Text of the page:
Players like to play in warmer weather; it is not fun taking batting practice in 35 degree weather in early March. Now, imagine that scenario in a bikini, or tights, sweats out in the cold sand. In April, I shoveled 8 inches of snow out of my driveway and I am not in the 'upper' midwest. Not even counting snow, I can tell you from personal experience that playing beach in 78 degrees versus 58 degrees is a huge difference. Any sport which is outdoor based will put northern schools at a disadvantage, especially the spring sports like golf, tennis, etc. These sports, and baseball/softball all have cold weather gear - What is the cold weather gear for sand volleyball?
Midwest schools will probably jump into sand volleyball because it is a no-brainer equity move, but sponsoring and supporting sand volleyball are not the same things. As a point of illustration, these same midwest programs sponsor indoor volleyball but when you see tv matches in power conference programs and the stands only have Thurston Howell and Lovie in them, they do not support the volleyball program.
Volleyball players who are truly interested and talented in sand Volleyball will want to play in warm weather states - If you have talent, would you rather play sand volleyball at the University of Miami or the University of Iowa? It is because of these geographic preferences that the warm-weather power conference programs will grow to dominate the game.
Sure, a midwest athletic department can put together a team and build an sand volleyball court (indoor courts are not sand volleyball; weather plays a huge role in the game), but they cannot control the weather. Weather can easily create a negative impact upon the ability of a program to be good.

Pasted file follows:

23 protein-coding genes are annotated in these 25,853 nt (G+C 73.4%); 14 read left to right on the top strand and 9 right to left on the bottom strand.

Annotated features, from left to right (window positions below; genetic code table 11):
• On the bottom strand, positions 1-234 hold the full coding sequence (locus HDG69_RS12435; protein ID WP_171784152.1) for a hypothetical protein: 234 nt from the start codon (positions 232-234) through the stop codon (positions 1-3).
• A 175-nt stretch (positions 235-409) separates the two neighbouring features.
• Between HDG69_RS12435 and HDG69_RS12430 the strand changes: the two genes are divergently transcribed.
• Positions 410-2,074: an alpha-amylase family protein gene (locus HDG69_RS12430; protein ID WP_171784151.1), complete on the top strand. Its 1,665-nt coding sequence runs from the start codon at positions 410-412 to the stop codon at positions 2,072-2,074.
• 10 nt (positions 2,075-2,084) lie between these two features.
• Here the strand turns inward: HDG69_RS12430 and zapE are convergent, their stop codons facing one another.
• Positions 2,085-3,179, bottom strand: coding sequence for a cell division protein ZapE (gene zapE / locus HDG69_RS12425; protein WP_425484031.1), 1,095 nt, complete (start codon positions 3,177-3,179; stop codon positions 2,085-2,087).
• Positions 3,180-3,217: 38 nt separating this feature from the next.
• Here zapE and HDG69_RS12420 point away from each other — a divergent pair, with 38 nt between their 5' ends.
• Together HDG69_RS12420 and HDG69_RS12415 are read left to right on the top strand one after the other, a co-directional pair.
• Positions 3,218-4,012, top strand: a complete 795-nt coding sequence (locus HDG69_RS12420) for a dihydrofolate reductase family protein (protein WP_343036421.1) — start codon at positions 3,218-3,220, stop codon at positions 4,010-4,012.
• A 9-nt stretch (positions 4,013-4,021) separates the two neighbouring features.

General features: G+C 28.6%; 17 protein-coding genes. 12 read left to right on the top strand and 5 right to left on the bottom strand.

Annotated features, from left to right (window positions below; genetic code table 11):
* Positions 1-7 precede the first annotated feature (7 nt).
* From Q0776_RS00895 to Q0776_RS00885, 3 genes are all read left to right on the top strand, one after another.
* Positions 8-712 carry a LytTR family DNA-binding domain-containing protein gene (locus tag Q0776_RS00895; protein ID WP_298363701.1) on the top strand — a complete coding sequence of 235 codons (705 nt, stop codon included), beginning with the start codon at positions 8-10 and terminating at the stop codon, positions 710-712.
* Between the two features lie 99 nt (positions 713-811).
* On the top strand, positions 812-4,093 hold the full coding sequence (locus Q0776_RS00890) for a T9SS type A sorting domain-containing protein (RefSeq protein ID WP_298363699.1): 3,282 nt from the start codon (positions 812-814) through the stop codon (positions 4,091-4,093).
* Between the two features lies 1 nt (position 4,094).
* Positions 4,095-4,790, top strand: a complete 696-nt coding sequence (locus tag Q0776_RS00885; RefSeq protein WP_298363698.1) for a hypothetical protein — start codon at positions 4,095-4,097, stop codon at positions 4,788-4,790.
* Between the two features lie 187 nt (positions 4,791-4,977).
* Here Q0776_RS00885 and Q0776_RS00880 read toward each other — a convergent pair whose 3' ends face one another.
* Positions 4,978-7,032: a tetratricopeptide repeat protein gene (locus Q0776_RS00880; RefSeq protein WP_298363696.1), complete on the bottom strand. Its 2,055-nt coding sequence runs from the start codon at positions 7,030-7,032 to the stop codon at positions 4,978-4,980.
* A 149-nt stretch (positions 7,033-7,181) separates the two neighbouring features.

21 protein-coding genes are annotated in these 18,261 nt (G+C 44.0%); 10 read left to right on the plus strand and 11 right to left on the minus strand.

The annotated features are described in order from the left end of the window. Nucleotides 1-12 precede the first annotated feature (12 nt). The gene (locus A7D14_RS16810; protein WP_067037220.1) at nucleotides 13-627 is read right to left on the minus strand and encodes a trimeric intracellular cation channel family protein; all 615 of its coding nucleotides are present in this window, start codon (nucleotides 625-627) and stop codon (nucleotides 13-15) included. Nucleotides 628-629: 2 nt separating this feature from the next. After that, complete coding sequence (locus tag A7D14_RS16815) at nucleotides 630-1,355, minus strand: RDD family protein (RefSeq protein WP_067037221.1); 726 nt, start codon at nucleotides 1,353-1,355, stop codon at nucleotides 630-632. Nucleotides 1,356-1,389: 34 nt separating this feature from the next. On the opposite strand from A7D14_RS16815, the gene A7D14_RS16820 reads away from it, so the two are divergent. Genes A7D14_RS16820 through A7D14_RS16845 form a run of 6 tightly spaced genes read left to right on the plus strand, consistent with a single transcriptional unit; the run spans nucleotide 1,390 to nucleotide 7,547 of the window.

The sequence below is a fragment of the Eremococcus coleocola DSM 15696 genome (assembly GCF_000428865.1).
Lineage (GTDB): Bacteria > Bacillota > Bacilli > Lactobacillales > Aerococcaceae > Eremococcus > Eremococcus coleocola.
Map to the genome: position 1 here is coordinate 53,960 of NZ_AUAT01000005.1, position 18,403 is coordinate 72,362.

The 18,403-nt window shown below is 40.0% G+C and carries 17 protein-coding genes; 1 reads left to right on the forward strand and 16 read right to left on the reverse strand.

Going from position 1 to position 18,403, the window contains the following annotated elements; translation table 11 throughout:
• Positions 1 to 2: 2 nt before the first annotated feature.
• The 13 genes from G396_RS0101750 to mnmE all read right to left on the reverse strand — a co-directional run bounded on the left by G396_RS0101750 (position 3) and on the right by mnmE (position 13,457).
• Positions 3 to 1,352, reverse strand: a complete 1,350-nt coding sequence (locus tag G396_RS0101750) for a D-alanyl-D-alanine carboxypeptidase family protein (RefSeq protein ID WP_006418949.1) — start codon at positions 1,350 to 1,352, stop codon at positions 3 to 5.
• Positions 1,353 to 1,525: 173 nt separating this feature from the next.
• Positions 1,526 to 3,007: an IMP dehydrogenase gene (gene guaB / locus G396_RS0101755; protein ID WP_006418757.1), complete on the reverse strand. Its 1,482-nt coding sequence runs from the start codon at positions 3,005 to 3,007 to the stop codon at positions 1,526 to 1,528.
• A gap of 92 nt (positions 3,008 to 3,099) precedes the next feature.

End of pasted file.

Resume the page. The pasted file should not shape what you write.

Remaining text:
Few college volleyball programs are excited or happy about adding sand volleyball - it creates more work for their staff, more stress on the players and there may be zero personal/professional financial benefit for all this increased responsibility for the majority of programs. Within the coaching ranks, sand volleyball is something programs 'have' to deal with as opposed to want to deal with. Nobody likes being 'volunteered' for anything, and a bunch of college volleyball coaches had their program volunteered to create a sand program.
Back to recruiting, if you focus just on the sand volleyball programs you are severely limiting your PSA's opportunities for educational options and scholarship support. But, if that is what your baby girl wants, then work just as hard as any indoor player with video and outreach to target those schools which do sponsor a sand volleyball teach.
Bottom line is this...if your daughter wants to play sand volleyball in college then devote all effort into obtaining that goal! Our daughter played indoor club volleyball for many years and decided at the age of 15 to play sand volleyball only because she simply loved it. At the time, sand volleyball at the collegiate level was only being talked about. The following year colleges started offering scholarships and this is when our daughter put the focus in high gear and started to participate in camps and tourneys across the country. The efforts paid off as she was offered a sand scholarship at Georgia State! And yes, with hard work and determination and having a true love of the sport it can be done. Here's why we say this with such confidence...we live in Minnesota!ReplyDelete